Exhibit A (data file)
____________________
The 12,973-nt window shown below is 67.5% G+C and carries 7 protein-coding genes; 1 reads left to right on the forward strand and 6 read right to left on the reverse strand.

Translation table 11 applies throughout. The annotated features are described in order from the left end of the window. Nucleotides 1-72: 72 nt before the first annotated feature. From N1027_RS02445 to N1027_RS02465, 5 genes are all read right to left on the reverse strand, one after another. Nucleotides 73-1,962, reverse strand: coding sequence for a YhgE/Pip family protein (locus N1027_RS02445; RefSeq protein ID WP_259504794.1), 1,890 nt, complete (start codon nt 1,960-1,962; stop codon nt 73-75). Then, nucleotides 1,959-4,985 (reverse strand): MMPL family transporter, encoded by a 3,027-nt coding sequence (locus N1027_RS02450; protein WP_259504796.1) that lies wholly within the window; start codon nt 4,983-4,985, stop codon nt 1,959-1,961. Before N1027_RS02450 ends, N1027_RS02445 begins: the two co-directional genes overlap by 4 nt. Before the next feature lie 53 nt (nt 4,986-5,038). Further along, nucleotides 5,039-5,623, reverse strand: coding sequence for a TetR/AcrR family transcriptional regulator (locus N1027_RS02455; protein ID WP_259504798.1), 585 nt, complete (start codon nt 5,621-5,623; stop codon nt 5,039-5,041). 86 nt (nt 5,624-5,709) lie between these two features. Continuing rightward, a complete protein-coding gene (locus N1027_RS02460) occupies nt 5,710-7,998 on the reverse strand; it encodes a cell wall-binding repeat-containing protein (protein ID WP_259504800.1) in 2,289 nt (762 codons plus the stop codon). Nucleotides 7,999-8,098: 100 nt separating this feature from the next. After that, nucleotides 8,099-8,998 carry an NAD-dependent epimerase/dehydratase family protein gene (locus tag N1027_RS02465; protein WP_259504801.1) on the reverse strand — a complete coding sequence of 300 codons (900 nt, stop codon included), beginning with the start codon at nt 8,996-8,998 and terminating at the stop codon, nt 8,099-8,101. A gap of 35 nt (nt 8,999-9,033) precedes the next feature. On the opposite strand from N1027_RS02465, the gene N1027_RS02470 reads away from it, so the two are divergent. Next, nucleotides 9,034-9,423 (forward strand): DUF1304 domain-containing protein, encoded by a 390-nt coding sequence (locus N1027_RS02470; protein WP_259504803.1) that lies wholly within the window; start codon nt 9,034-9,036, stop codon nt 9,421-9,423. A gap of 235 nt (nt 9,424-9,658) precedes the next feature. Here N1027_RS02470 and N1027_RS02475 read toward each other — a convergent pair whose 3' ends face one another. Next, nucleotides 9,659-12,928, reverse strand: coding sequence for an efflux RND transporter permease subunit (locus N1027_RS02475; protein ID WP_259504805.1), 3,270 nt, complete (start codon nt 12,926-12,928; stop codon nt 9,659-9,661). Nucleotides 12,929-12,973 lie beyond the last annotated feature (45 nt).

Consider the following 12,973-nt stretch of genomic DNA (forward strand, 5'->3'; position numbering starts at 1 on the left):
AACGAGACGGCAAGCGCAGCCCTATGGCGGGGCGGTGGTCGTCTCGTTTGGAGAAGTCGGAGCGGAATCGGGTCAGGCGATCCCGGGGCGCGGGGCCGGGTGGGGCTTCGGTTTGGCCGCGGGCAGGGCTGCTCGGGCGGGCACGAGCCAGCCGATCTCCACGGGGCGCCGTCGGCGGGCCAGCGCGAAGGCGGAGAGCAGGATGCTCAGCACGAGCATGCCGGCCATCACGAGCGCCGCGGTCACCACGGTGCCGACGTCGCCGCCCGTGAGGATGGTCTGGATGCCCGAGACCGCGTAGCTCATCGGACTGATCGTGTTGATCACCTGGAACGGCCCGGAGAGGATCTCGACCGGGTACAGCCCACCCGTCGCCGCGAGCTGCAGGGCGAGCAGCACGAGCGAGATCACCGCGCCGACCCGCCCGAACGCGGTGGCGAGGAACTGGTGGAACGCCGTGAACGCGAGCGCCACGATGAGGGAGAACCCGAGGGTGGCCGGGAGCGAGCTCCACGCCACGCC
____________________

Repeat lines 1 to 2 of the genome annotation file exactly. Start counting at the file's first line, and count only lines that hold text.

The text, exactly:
The 12,973-nt window shown below is 67.5% G+C and carries 7 protein-coding genes; 1 reads left to right on the forward strand and 6 read right to left on the reverse strand.

Translation table 11 applies throughout. The annotated features are described in order from the left end of the window. Nucleotides 1-72: 72 nt before the first annotated feature. From N1027_RS02445 to N1027_RS02465, 5 genes are all read right to left on the reverse strand, one after another. Nucleotides 73-1,962, reverse strand: coding sequence for a YhgE/Pip family protein (locus N1027_RS02445; RefSeq protein ID WP_259504794.1), 1,890 nt, complete (start codon nt 1,960-1,962; stop codon nt 73-75). Then, nucleotides 1,959-4,985 (reverse strand): MMPL family transporter, encoded by a 3,027-nt coding sequence (locus N1027_RS02450; protein WP_259504796.1) that lies wholly within the window; start codon nt 4,983-4,985, stop codon nt 1,959-1,961. Before N1027_RS02450 ends, N1027_RS02445 begins: the two co-directional genes overlap by 4 nt. Before the next feature lie 53 nt (nt 4,986-5,038). Further along, nucleotides 5,039-5,623, reverse strand: coding sequence for a TetR/AcrR family transcriptional regulator (locus N1027_RS02455; protein ID WP_259504798.1), 585 nt, complete (start codon nt 5,621-5,623; stop codon nt 5,039-5,041). 86 nt (nt 5,624-5,709) lie between these two features. Continuing rightward, a complete protein-coding gene (locus N1027_RS02460) occupies nt 5,710-7,998 on the reverse strand; it encodes a cell wall-binding repeat-containing protein (protein ID WP_259504800.1) in 2,289 nt (762 codons plus the stop codon). Nucleotides 7,999-8,098: 100 nt separating this feature from the next. After that, nucleotides 8,099-8,998 carry an NAD-dependent epimerase/dehydratase family protein gene (locus tag N1027_RS02465; protein WP_259504801.1) on the reverse strand — a complete coding sequence of 300 codons (900 nt, stop codon included), beginning with the start codon at nt 8,996-8,998 and terminating at the stop codon, nt 8,099-8,101. A gap of 35 nt (nt 8,999-9,033) precedes the next feature. On the opposite strand from N1027_RS02465, the gene N1027_RS02470 reads away from it, so the two are divergent. Next, nucleotides 9,034-9,423 (forward strand): DUF1304 domain-containing protein, encoded by a 390-nt coding sequence (locus N1027_RS02470; protein WP_259504803.1) that lies wholly within the window; start codon nt 9,034-9,036, stop codon nt 9,421-9,423. A gap of 235 nt (nt 9,424-9,658) precedes the next feature. Here N1027_RS02470 and N1027_RS02475 read toward each other — a convergent pair whose 3' ends face one another. Next, nucleotides 9,659-12,928, reverse strand: coding sequence for an efflux RND transporter permease subunit (locus N1027_RS02475; protein ID WP_259504805.1), 3,270 nt, complete (start codon nt 12,926-12,928; stop codon nt 9,659-9,661). Nucleotides 12,929-12,973 lie beyond the last annotated feature (45 nt).